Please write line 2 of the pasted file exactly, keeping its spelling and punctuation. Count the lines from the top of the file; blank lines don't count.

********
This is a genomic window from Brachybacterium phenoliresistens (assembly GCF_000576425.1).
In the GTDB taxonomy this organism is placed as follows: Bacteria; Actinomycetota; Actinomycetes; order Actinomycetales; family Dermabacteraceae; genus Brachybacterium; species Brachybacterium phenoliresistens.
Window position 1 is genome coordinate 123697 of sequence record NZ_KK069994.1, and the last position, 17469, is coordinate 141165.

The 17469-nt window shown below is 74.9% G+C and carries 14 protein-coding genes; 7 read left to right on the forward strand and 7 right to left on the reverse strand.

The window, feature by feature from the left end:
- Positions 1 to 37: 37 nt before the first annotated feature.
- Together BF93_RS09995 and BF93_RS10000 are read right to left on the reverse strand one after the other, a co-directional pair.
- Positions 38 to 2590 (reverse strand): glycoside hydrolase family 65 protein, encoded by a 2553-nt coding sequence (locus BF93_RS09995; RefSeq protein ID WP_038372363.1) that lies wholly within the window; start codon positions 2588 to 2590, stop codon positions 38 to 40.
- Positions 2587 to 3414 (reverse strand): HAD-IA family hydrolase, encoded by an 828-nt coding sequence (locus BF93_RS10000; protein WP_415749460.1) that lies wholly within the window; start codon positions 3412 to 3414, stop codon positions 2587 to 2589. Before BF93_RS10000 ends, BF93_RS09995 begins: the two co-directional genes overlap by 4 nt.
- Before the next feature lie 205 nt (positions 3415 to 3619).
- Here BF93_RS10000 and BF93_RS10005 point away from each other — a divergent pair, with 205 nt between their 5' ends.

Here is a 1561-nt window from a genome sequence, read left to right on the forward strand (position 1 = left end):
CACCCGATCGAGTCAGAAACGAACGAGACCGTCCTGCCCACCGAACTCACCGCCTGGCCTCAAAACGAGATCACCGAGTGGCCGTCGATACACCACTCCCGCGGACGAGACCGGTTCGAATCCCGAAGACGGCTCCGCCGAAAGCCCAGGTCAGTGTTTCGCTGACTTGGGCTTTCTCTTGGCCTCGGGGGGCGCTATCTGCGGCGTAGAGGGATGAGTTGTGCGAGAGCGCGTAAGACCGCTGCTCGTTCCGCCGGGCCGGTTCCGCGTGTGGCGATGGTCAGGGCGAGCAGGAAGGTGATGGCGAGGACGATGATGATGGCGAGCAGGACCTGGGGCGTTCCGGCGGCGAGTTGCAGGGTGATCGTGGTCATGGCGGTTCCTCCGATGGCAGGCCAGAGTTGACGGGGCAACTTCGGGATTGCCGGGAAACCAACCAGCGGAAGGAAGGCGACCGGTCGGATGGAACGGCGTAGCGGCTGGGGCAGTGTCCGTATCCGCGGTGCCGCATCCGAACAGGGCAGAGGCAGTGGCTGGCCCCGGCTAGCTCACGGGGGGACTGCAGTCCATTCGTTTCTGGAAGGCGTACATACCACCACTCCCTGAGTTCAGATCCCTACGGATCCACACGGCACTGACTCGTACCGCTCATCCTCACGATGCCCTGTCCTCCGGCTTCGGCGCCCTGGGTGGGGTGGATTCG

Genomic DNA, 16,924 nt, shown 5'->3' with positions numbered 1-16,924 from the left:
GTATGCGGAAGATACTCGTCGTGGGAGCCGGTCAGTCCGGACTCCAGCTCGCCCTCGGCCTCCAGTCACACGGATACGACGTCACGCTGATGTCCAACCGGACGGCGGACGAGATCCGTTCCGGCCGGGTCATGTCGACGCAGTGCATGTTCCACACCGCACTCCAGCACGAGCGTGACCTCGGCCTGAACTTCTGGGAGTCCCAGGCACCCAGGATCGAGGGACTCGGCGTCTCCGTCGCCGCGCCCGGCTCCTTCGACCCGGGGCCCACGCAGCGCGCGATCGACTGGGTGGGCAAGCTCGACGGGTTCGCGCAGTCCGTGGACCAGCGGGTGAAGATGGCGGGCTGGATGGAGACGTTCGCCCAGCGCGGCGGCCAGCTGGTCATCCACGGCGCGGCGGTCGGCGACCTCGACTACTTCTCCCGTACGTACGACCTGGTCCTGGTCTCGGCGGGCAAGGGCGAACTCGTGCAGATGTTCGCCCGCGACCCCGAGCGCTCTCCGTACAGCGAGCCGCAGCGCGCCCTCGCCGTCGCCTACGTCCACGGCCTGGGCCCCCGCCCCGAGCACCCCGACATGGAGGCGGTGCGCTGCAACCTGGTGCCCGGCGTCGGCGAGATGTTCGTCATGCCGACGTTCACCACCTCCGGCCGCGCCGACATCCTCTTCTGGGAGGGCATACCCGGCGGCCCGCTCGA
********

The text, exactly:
In the GTDB taxonomy this organism is placed as follows: Bacteria; Actinomycetota; Actinomycetes; order Actinomycetales; family Dermabacteraceae; genus Brachybacterium; species Brachybacterium phenoliresistens.